Nearly 3 in 10 Marylanders have a close friend or relative addicted to heroin or other opioids, a new Washington Post-University of Maryland poll finds. (Fernando Vergara/AP)

Nearly 3 in 10 Marylanders say they have a close friend or family member who was or is addicted to opioids such as heroin and prescription pain pills, a Washington Post-University of Maryland poll has found.

The finding illustrates the effect of a surge in opioid use that Gov. Larry Hogan (R) has described as a crisis and vowed to address.

Poll respondents who say they know an addict include Anthony Graziani, a truck driver from Crownsville whose daughter battled addiction; Carson Kennan, a Westminster mother of four whose husband took so many pain pills each day because of a war injury that he forgot to pay the mortgage; and Anthony DeAngelis of Pasadena, whose family friend lost her office job while she abused medication prescribed to her for back problems.

“When we say it’s an epidemic, it’s an epidemic right next door to you,” said Beth Kane Davidson, director of addiction treatment at Suburban Hospital in Bethesda. “I’m on the front lines, so I see it. I know it’s happening.”


Connections to addiction are especially strong in Baltimore City and County, where 40 percent and 37 percent of respondents, respectively, say they know an addict. Thirty-four percent in Anne Arundel and Howard counties say the same, as do 35 percent in rural parts of the state.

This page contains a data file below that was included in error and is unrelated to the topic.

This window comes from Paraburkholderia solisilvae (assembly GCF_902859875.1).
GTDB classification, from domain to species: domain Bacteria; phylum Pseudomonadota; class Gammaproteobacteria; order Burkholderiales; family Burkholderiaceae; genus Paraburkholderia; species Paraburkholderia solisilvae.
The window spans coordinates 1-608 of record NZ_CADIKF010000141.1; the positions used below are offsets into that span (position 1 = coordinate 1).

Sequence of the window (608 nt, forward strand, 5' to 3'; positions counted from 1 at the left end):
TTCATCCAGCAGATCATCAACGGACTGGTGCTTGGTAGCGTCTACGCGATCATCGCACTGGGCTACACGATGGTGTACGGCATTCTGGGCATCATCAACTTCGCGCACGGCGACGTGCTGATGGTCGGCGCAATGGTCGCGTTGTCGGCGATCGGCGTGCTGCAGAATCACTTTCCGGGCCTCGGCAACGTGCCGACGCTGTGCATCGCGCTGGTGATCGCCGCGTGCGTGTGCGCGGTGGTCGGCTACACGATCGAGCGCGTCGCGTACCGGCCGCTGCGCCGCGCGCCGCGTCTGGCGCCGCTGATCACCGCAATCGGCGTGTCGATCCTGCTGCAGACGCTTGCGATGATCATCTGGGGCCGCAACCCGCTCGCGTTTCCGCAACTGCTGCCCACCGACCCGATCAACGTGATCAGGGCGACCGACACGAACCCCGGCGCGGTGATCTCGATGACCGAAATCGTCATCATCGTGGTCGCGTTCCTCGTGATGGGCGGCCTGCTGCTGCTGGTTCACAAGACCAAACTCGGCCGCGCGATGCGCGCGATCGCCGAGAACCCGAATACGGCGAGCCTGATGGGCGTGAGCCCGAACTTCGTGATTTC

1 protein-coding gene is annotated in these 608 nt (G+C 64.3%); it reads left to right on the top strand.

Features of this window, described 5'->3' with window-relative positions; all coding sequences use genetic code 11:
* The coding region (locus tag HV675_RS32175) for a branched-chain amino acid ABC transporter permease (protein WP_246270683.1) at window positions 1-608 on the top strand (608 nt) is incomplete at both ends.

Baltimore resident Michael Bowman, 33, said addiction has claimed many of his childhood friends. “Some got over it; some didn’t,” he said. “Some disappeared or moved to other cities, and you never hear from them again.”

In the Washington suburbs of Montgomery and Prince George’s counties, Maryland’s largest jurisdictions, the problem appears to be less prevalent. Sixteen percent and 11 percent, respectively, say they know someone who is or was hooked on opioids.

Fifty-two percent of Marylanders who know an addict say the state spends too little on treatment, compared with 38 percent of those who do not know one. In terms of law enforcement, 49 percent of Marylanders with a personal connection say too little is being done, compared with 40 percent of those without a personal connection.

Overall, a plurality of Marylanders favor devoting more money to combat heroin, but support is not overwhelming. Just more than 4 in 10 say the state spends too little providing treatment, and a similar number say too little is spent on enforcing laws against buying and selling heroin. About 3 in 10 say Maryland spends the right amount or too much on heroin enforcement and treatment, while a quarter report no opinion on the issue.

“It has to be considered a health issue and treated as such,” said Graziani, 62, the truck driver. “You can’t put it on the back of an addict. The addict doesn’t have any money to pay for treatment.”

Eight percent say fighting addiction should be the state’s top priority, compared with 9 percent for transportation and 7 percent for the state budget. In contrast, 37 percent of Marylanders say education should be given the highest priority, while 20 percent say the same about the economy and 13 percent about taxes.